Creation “ex nihilo” – Not Interpretation “ex nihilo”

“I beseech you, my child, to look at heaven and earth and see everything in them, and know that God made them out of nothing; so also He made the race of man in this way.” (2 Maccabees 7:28, OSB)

The first literal reference to God creating heaven and earth “out of nothing” (Latinex nihilo) occurs in the book of 2 Maccabees, which was written about 120 BC.   It is a work that was not written in Hebrew, but in Greek, and does not exist in the Jewish scripture today for this very reason.   Genesis 1 simply states that in the beginning God created the heavens and the earth and says nothing about “ex nihilo.  In Genesis 2, God is clearly the fashioner of that what already exists – like a potter, He gives shape and form to the existing material, and thus bestows meaning upon it, giving it a particular existence rather than leaving it as amorphous substance.   This is certainly how humans were formed in Genesis 2. 

But in the light of 2 Maccabees 7:28 and Hebrews 11:3, Christianity accepted the interpretation of the Genesis 1 creation story to mean that God created the universe “out of nothing.”  As John Chryssavgis points out, this interpretation took a little time to gain credence among the Christians – Tertullian  (2nd Century) for example states that Scripture does not unequivocally declare creation “out of nothing.”   However, by the 4th Century Christian tradition accepts creation “out of nothing” as doctrine.   St. Athanasius argues logically that if God had only shaped the world out of pre-existing matter, then why is He called Creator rather than merely craftsman?  To be consistent with the witness of Scripture, one has to conclude that God made the world “ex nihilo.”  And Christianity proclaims that He did this purely out of love, not for any other purpose.  God wanted to share His life with something else – so He creates “not God.”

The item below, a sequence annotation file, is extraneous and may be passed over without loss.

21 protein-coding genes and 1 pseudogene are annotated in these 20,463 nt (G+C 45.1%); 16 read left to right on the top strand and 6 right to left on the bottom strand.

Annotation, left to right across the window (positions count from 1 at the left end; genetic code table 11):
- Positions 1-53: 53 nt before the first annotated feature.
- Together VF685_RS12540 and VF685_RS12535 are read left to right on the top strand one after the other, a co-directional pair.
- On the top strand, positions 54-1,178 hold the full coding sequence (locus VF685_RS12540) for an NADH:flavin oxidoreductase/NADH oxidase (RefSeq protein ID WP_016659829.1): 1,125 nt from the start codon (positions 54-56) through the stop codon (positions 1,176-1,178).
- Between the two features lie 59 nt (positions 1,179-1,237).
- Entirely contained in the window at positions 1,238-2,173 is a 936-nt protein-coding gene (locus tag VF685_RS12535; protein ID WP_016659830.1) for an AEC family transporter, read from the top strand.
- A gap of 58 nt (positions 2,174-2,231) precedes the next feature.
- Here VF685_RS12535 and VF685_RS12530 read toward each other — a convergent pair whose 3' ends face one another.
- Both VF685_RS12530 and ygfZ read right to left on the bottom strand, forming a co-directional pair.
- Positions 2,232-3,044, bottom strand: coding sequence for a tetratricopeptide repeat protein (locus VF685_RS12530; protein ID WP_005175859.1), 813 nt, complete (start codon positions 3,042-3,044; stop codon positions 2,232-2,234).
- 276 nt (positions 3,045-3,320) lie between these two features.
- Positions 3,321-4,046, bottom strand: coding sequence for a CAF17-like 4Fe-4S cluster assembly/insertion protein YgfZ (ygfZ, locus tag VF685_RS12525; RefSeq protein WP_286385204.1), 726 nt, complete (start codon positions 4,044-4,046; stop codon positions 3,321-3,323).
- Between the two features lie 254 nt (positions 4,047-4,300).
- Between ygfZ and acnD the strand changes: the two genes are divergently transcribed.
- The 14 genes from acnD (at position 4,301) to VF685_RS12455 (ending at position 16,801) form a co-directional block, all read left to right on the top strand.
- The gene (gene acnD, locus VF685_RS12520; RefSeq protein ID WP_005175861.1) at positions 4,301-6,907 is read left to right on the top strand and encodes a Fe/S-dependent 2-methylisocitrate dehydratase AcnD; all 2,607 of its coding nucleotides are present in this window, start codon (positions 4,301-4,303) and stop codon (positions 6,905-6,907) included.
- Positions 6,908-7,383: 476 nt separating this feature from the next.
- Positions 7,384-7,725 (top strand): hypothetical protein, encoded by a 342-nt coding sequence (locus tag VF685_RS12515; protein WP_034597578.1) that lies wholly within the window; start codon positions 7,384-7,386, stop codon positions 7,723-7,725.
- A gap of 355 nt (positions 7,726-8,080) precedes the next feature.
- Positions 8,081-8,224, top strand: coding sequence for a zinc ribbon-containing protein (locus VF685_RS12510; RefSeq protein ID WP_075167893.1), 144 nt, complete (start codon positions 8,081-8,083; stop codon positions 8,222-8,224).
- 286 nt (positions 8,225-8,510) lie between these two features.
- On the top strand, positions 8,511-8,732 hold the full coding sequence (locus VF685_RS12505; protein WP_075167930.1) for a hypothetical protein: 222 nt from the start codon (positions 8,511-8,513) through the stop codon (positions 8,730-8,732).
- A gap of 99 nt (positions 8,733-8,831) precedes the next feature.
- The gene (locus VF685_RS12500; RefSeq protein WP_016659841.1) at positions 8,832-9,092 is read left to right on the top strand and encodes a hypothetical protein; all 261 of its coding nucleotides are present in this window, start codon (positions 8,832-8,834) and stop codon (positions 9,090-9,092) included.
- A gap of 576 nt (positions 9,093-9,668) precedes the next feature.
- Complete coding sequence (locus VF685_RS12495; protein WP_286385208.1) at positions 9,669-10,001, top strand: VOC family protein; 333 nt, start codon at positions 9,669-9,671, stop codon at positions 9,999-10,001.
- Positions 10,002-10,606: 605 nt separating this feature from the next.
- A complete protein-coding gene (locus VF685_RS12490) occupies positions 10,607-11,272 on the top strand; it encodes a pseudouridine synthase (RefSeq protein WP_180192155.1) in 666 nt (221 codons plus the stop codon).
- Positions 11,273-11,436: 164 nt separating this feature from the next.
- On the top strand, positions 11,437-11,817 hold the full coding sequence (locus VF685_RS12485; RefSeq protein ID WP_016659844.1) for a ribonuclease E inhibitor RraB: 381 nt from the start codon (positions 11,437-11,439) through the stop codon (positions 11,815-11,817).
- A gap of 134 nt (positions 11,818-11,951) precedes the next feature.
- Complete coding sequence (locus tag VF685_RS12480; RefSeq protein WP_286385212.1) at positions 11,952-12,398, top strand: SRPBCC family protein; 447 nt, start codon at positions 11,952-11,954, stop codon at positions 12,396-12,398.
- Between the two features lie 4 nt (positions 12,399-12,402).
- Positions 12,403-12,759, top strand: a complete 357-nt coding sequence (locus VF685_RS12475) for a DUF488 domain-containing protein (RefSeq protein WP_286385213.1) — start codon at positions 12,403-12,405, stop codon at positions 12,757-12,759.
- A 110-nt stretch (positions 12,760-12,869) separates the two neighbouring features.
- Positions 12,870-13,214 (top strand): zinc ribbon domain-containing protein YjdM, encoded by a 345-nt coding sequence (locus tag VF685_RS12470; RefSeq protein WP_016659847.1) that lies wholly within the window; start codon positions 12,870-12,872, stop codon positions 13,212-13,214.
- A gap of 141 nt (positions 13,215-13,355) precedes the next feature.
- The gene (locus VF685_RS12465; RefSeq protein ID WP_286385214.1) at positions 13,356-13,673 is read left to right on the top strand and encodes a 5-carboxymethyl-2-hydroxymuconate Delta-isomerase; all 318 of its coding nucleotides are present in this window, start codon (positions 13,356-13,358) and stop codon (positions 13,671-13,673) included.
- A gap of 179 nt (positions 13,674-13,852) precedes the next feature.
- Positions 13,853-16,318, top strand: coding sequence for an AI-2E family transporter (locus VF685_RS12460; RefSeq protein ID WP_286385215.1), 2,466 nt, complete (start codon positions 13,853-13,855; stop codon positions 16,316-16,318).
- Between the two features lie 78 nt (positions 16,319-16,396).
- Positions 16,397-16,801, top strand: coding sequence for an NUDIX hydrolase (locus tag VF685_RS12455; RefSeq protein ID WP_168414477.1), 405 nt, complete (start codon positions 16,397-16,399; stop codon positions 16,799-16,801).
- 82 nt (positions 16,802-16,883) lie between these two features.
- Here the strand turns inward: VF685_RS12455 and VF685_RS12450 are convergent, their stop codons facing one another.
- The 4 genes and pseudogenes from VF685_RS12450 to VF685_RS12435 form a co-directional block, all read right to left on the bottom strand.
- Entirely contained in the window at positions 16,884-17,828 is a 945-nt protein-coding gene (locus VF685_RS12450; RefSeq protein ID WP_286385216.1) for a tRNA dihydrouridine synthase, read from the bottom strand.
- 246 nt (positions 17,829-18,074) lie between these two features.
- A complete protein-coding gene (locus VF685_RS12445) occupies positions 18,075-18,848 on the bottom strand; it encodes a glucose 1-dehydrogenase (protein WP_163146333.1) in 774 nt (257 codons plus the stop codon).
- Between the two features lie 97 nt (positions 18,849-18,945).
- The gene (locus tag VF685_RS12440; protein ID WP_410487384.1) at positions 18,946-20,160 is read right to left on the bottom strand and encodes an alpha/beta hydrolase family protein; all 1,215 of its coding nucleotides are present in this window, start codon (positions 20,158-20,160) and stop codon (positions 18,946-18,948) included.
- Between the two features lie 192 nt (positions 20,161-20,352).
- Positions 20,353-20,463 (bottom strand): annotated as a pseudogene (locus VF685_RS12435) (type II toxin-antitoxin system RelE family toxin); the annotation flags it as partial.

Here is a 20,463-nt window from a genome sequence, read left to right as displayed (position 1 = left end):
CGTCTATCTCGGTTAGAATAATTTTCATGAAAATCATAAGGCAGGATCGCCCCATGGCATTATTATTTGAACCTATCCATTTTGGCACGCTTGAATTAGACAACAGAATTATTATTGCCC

It is only in reading Genesis 1 in the light of other Scriptural texts that the question of creation “out of nothing” comes up.  Genesis 1 itself is silent on the issue.  But bringing the issue of creation “out of nothing” to Genesis is clearly interpreting Genesis 1.   The literal reading of the text would not address the issue indisputably, since the text doesn’t use the words “ex nihilo.”   And in fact, if we followed only the Jewish Tanakh (the Jewish Bible, which Christians see as the Old Testament), the question of creation “ex nihilo” would also not be addressed.    Reading the Scriptures to discover the full meaning of the text requires interpretation – it requires keeping the text of the Scriptures in its Tradition which fully illuminates the text and brings forth illumination from the text. 

“So Philip ran up to it and heard him reading the prophet Isaiah. He asked, ‘Do you understand what you are reading?’  He replied, ‘How can I, unless someone guides me?’ And he invited Philip to get in and sit beside him. Then Philip began to speak, and starting with this scripture, he proclaimed to him the good news about Jesus”   (Acts 8:30-35).

See Also My Limits of Biblical Literalism

Leave a Reply

Fill in your details below or click an icon to log in: Logo

You are commenting using your account. Log Out /  Change )

Facebook photo

You are commenting using your Facebook account. Log Out /  Change )

Connecting to %s

This site uses Akismet to reduce spam. Learn how your comment data is processed.